And I kept this excitement alive with daily inspiration. I can’t stress how important this is. Every single day began with an interview on Mixergy or BlogcastFM. Hearing about how others built their businesses, where they started, their early failures, how they overcame. It made all the difference. I also visualized daily and posted reminders on my wall.
As Puttylike grew, I started meeting other people who were doing similar things. I made great friends and we supported each other, retweeted each others’ blog posts, commented on each others’ sites, brainstormed on Skype. If only I’d had a space like the Puttytribe when I was starting out. I can only imagine how much easier it would have been if there were regular huddles for me to jump in on.
As you may have already guessed, I took Puttylike incredibly seriously from day one. There were some days when I put in 10 hours, and I loved it. I don’t think you need to put in that kind of time, especially if you’re building your business on the side (and have a social life). Do what you can with the hours you have, but treat it seriously. It is your work.
I also thought a lot about which actions had the greatest impact and tried to use the 80/20 principle as much as possible.
Now in terms of the responses I got, here is the post I launched the site with. It’s a little embarrassing to read now, but I think it’s important to recognize how far I’ve come, and for others to see that I was just as scared as they/you may be now.
In short, I was terrified. Afraid of what people would think, that people on Facebook would laugh at me, that I would fail, etc.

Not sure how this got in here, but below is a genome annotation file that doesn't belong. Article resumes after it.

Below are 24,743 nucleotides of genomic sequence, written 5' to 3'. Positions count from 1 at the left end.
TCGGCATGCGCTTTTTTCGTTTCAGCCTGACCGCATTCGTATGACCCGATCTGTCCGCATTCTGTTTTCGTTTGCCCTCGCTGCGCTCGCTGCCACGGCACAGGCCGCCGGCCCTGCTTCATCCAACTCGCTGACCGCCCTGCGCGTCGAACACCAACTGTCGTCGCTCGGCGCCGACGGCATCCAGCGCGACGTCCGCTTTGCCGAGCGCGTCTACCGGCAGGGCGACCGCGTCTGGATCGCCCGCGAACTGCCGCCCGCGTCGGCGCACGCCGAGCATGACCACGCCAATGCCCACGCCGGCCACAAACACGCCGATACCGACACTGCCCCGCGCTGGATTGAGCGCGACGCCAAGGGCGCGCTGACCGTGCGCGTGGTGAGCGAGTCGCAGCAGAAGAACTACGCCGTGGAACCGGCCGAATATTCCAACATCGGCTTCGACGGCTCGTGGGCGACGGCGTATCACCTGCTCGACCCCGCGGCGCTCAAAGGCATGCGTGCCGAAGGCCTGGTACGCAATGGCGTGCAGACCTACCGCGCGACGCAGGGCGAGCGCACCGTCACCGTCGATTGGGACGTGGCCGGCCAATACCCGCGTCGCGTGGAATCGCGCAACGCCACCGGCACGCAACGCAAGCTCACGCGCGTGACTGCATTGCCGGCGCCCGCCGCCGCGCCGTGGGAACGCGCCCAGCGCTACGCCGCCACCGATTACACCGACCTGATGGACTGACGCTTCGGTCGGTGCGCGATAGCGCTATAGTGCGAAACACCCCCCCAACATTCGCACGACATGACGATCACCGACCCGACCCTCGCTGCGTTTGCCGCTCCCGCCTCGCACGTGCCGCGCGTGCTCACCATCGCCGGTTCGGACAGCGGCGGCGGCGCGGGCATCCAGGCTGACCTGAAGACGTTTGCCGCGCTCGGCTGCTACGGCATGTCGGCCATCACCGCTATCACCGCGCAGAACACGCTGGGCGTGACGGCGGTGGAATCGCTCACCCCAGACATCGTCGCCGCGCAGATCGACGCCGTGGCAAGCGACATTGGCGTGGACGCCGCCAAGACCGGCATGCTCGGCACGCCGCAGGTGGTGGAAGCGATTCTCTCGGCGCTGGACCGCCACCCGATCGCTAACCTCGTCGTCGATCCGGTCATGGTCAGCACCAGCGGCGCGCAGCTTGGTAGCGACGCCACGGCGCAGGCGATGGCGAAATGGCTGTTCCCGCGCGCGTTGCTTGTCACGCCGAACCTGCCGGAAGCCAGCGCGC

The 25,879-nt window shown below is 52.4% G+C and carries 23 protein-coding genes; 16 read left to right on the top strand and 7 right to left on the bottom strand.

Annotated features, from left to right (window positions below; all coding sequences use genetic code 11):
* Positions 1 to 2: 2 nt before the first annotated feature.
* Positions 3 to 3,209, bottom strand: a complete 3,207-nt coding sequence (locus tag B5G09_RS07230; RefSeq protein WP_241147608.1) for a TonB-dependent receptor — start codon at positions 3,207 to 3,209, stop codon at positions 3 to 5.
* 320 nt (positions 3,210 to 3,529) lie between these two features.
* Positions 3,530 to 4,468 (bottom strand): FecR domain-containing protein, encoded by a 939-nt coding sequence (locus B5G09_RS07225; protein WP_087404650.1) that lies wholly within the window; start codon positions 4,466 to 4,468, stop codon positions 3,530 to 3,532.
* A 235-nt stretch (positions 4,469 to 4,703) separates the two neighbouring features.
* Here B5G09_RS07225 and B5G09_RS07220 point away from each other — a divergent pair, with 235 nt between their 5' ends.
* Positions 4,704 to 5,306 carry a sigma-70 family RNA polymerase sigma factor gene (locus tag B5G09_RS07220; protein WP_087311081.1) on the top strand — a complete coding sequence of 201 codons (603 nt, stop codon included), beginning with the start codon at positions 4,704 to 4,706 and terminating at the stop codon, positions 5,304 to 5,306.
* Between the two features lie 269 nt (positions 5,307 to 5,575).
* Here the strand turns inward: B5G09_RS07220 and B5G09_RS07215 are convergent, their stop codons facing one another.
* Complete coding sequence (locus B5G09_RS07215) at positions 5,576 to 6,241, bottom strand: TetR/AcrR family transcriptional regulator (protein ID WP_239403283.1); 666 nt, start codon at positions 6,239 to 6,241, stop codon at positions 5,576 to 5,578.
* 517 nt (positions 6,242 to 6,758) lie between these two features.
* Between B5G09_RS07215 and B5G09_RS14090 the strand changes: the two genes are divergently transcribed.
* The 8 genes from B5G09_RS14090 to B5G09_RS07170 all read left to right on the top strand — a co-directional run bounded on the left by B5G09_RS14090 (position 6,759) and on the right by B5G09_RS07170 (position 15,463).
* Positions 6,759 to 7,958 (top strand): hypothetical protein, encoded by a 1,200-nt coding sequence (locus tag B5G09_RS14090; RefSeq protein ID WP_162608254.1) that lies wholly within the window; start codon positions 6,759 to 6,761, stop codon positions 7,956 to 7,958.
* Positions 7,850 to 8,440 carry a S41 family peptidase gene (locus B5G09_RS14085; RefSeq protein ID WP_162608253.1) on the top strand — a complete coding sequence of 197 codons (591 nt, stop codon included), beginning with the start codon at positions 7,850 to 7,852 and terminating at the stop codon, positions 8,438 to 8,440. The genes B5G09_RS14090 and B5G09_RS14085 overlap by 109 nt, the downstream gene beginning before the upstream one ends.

However, when I launched, the response was overwhelmingly positive. So many people told me how impressed they were, how I was inspiring them. I got emails from people I hadn’t seen since elementary school, saying how cool my website was.
I try not to base my confidence on other people’s reactions – be they positive or negative – but it was a relief to see that most of my fears were unfounded.
So in sum,
- I had a strong Why, both in terms of the life I didn’t want and the life I longed for.
- I had daily rituals that provided a dose of inspiration in the morning and got me into a flow state to work.
- I surrounded myself with other people who were doing it, both by immersing myself in inspirational podcasts/books, and by connecting with new friends who were pursuing similar paths.
- I took my work extremely seriously every day.
I hope this helped give you some insight into my mindset when I was starting out. I actually sort of miss the drive (obsession?) that I had back then.
Now that things are a bit more settled, it’s harder to motivate myself to put in long days. That’s also one of the reasons that I’m always trying to push myself into new and uncomfortable situations.
How did you cultivate an entrepreneurial mindset when you were starting out? Or if you’re starting now, what strategies are you using to motivate yourself?